‘Massive and powerful’ medieval warhorses thought to only be ‘pony-sized’, says new research

  • Medieval warhorses previously thought to be around 17hh tall were in reality no more than “pony-sized”, new research has suggested.

    Researchers “searching for the truth about the great horse” found warhorses were not always bred for size, but for success in a wide range of different functions, including tournaments and long-distance raiding campaigns.

    Historians and archaeologists analysed the largest ever dataset of horse bones dating between 300 AD and 1650, at 171 separate archaeological sites. The study, published in the International Journal of Osteoarchaeology, showed that the breeding and training of warhorses was influenced by a combination of biological and cultural factors, plus behavioural characteristics of the horse.

    A spokesman for the project said depictions of medieval warhorses in films often portray “massive mounts”, some 17hh to 18hh.

    “Medieval horses are often depicted as massive and powerful beasts, but in reality were no more than pony-sized by modern standards. Horses during the period were often below 14.2hh, but size was clearly not everything, as historical records indicate huge sums were spent on developing and maintaining networks for the breeding, training and keeping of horses used in combat,” he said.

    “The evidence suggests that horses of 16 and even 15 hands were very rare; even at the height of the royal stud network during the 13th and 14th centuries, animals of this size would have been seen as very large by medieval people.”

    Researcher Helene Benkert said neither size nor limb bone robusticity alone is enough to confidently identify warhorses in the archaeological record.

    “Historic records don’t give the specific criteria which defined a warhorse. It is much more likely that throughout the medieval period, at different times, different conformations of horses were desirable in response to changing battlefield tactics and cultural preferences,” she said.

    The spokesman said the tallest Norman horse recorded was found at Trowbridge Castle, Wiltshire, and estimated to be around 15hh. The high medieval period (1200-1350 AD) saw the first emergence of horses of around 16hh, although it was not until the post-medieval period (1500-1650 AD) that the average height of horses became significantly larger, approaching the sizes of modern warmblood and draft horses.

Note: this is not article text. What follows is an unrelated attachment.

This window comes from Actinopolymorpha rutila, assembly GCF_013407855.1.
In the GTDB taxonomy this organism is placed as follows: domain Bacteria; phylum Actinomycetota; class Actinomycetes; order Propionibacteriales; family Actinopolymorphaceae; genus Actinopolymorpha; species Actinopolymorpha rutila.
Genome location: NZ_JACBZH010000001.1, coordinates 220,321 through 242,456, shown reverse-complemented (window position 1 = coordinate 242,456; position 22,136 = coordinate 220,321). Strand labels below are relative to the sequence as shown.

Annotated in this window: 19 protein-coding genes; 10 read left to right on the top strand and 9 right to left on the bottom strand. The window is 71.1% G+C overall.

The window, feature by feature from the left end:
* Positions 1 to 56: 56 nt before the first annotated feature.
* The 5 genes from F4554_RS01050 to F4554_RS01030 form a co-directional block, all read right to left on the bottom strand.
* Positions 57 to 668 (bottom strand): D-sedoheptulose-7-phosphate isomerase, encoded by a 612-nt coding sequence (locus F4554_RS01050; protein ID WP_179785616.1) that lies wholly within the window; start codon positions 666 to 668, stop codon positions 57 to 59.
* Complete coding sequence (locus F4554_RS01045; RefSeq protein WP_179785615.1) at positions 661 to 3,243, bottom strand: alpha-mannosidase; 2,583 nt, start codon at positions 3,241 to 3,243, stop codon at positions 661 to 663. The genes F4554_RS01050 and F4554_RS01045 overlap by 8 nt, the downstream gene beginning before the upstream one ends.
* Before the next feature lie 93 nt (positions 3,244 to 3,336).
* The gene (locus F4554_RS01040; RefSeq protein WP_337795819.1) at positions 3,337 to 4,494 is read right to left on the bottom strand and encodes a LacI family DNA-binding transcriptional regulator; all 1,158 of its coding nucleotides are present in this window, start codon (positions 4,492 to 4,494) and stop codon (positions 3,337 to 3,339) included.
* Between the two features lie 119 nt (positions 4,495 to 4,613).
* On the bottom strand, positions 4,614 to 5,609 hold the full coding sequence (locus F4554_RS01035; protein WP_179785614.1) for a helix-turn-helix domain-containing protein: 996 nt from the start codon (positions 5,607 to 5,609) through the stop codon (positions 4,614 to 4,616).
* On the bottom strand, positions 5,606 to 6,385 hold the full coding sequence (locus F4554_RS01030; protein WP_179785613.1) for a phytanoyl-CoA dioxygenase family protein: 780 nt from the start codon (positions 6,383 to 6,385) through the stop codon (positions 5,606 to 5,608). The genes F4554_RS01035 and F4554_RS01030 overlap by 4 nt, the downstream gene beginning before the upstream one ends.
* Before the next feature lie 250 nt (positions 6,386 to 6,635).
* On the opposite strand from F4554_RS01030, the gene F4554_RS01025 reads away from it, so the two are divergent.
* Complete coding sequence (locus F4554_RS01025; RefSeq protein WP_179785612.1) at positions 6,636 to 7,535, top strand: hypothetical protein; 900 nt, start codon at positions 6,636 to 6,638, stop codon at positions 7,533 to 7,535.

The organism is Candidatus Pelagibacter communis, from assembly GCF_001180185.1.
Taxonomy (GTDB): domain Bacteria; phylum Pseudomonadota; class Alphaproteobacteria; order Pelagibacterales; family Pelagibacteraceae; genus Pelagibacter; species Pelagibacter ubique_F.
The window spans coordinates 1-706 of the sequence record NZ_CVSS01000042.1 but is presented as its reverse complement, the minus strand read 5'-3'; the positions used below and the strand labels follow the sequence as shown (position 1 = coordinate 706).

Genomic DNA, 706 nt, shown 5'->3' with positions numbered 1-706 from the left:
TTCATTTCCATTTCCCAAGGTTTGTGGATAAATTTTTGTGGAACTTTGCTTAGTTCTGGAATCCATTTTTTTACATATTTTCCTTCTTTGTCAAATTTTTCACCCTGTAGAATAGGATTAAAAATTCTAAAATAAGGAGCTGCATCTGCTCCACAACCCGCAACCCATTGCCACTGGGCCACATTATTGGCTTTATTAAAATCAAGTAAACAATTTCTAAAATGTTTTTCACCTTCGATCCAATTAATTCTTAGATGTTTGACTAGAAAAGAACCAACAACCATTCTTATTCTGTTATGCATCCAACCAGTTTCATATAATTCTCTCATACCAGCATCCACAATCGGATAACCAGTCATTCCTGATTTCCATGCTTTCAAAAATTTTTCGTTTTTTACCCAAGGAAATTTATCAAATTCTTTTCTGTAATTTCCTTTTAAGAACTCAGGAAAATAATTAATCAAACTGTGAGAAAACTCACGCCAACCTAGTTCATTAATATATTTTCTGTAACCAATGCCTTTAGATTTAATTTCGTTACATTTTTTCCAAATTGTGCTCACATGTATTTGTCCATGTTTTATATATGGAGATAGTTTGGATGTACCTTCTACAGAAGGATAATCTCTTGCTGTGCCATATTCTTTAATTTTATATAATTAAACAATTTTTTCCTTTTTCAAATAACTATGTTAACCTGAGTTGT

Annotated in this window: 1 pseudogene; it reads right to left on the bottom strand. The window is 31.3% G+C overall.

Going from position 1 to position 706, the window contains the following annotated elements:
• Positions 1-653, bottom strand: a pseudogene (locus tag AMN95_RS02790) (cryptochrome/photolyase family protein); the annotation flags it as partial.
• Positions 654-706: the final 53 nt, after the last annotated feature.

“High medieval destriers [warhorses] may have been relatively large for the time period, but were clearly still much smaller than we might expect for equivalent functions today,” said Alan Outram, one of the researchers.“Selection and breeding practices in the royal studs may have focused as much on temperament and the correct physical characteristics for warfare as they did on raw size.”

    Oliver Creighton, the principal investigator for the project, added: “The warhorse is central to our understanding of medieval English society and culture as both a symbol of status closely associated with the development of aristocratic identity and as a weapon of war famed for its mobility and shock value, changing the face of battle.“

    The research, funded by the Arts and Humanities Research Council. was carried out by Carly Ameen, Helene Benkert, Malene Lauritsen, Karina Rapp, Tess Townend, Laura May Jones, Camille Mai Lan Vo Van Qui, Robert Webley, Naomi Sykes, Oliver Creighton and Alan Outram from the University of Exeter, Tamsyn Fraser from the University of Sheffield, Rebecca Gordon, Matilda Holmes and Will Johnson from the University of Leicester, Mark Maltby from Bournemouth University, Gary Paul Baker and Robert Liddiard from the University of East Anglia.

    You might also be interested in:

    Horse & Hound magazine, out every Thursday, is packed with all the latest news and reports, as well as interviews, specials, nostalgia, vet and training advice. Find how you can enjoy the magazine delivered to your door every week, plus options to upgrade your subscription to access our online service that brings you breaking news and reports as well as other benefits.

    You may like...